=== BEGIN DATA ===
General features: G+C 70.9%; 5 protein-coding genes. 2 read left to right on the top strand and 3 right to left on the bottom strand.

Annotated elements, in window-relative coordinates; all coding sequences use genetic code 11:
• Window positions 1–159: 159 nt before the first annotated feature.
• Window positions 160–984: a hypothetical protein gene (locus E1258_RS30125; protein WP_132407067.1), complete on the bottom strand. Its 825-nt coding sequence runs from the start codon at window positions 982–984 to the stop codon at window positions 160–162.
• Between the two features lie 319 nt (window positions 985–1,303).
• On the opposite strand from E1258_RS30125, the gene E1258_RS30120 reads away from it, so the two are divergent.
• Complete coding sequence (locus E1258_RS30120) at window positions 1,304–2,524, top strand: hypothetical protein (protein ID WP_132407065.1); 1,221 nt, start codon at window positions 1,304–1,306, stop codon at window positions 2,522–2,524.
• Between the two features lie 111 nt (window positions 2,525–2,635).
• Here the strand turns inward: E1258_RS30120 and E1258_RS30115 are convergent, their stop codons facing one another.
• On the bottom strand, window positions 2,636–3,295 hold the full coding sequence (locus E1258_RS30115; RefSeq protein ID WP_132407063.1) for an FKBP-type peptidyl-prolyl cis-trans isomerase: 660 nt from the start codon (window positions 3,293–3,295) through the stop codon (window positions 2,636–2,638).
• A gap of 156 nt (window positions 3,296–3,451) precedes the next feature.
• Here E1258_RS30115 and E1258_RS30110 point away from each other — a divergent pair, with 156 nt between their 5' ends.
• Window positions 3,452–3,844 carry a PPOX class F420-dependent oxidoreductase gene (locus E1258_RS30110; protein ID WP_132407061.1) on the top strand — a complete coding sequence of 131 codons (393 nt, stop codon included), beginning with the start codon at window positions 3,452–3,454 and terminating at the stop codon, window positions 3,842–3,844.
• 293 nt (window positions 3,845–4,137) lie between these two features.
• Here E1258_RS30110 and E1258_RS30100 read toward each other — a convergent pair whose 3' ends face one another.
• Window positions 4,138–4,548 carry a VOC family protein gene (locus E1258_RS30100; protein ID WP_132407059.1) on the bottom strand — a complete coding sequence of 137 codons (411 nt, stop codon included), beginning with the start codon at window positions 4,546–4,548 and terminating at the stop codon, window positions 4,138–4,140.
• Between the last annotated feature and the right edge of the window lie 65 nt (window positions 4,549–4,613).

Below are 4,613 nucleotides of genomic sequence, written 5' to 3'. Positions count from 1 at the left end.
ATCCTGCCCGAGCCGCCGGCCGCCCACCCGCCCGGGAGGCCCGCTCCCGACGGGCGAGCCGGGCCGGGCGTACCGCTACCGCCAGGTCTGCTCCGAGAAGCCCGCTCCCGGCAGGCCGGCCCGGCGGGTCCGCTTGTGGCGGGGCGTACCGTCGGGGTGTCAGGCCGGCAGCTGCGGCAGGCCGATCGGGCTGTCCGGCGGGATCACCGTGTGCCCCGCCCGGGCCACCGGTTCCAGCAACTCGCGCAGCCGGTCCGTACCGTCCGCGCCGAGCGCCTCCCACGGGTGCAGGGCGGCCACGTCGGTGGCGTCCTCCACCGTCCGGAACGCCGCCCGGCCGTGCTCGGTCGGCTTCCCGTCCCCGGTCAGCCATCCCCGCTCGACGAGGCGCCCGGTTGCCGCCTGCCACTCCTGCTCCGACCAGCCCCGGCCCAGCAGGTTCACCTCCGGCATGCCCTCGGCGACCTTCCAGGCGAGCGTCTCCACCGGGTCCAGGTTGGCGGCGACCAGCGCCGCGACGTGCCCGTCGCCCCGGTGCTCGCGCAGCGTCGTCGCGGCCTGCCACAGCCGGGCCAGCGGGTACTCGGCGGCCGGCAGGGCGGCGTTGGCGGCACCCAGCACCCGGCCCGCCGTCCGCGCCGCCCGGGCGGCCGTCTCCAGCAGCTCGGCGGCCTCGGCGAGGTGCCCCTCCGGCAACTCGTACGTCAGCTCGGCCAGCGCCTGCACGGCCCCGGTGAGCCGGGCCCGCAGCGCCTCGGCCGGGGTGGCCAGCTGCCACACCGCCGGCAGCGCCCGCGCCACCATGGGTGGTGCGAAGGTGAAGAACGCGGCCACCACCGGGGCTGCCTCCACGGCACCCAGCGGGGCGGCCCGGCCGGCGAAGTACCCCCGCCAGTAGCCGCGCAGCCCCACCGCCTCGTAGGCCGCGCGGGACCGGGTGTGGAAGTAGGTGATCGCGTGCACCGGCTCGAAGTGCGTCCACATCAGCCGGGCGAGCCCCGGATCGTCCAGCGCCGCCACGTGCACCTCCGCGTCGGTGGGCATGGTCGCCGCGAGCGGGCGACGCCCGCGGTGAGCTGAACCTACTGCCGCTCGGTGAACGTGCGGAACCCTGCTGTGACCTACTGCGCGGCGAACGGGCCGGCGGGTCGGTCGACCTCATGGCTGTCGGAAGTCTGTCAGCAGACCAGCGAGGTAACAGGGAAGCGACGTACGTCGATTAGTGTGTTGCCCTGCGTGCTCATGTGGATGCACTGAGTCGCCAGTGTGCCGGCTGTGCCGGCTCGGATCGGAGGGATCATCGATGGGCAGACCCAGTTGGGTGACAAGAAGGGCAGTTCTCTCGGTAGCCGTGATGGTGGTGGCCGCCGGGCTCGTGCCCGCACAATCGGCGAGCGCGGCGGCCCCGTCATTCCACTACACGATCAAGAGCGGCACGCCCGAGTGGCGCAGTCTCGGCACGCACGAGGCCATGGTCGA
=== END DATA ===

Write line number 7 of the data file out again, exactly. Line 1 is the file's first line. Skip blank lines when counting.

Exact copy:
• Complete coding sequence (locus E1258_RS30120) at window positions 1,304–2,524, top strand: hypothetical protein (protein ID WP_132407065.1); 1,221 nt, start codon at window positions 1,304–1,306, stop codon at window positions 2,522–2,524.